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Agriculture Minister Shalom Simhon yesterday banned all fishing in Lake Kinneret for two years, in order to prevent "an ecological disaster" as a result of overfishing. The order, which will force the removal from the lake of all 70 registered fishing boats, is to go into effect on March 1.

Area fishermen yesterday expressed their opposition to the measure. Eitan Abo stood at the Tiberias marina, watching the torrential rain lashing the lake. He has been a fisherman for 35 years, carrying on the tradition of his father and his grandfather.

Abo told Haaretz that he felt like crying when he heard about the ban. "This will just ruin us, in a live broadcast. The entire country is going to watch how the 40 families who depend for their livelihood on these boats will lose everything we've got. What are we going to do now, start stealing? Are they going to give us any compensation? I live from the lake, I don't know anything else," Abo said, adding that the ministry did not consult with or notify the fishermen before issuing the announcement.

Ministry officials said yesterday that they had expected some opposition from the fishermen. Explaining the decision, Simhon said he recognized that the state "couldn't stand idly by as the most important water source in the country is collapsing. National responsibility dictates significant moves to guarantee a sustainable ecosphere in the lake."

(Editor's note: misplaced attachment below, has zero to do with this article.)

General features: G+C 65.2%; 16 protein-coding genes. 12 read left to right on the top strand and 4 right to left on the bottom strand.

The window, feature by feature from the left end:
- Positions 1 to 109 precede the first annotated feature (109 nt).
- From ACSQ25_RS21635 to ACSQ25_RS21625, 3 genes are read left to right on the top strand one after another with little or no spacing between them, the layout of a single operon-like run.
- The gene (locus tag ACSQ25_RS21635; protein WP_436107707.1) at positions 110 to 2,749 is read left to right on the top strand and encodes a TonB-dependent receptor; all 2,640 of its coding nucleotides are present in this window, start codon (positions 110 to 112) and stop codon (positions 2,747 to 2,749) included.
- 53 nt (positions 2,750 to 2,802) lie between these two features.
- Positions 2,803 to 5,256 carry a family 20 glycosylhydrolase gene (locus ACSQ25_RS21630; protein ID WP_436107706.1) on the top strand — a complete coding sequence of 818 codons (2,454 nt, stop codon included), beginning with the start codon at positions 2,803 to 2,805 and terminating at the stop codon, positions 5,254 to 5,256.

Simhon asked Finance Minister Yuval Steinitz yesterday to allocate NIS 15 million for enforcement, for compensation and for research and restocking programs.

"Data collected by my ministry's Department of Fisheries and Aquaculture shows that the numbers of fish in the lake have been dropping by tens of percentage points every year for the last decade, particularly in the past two years, and is now at a critical level," Simhon wrote to Steinitz.

A fishing ban on Tuesdays has been in effect for two years.

Illegal practices

The situation is exacerbated by illegal practices such as poisoning, fishing out of season and in spawning areas, and using nets with a finer mesh than allowed in order to catch fish before they have a change to reproduce.

Ministry officials said it was difficult to prosecute those who poison the water and then collect the dead fish, since they would must be caught in the act. The first conviction for this crime in Israel came only late in 2009.

Simchon said the fishing ban was necessary to ensure the fishermen's future livelihood as well as to maintain the lake's ecological balance, but they are not convinced. "It's true there aren't as many fish as there used to be, but we get what we get. This ban is going to kill us outright," Abo said. "If they only stocked the lake properly with fingerlings, everything would be fine. Do they want to turn the Kinneret into a nature reserve? People have to earn a living."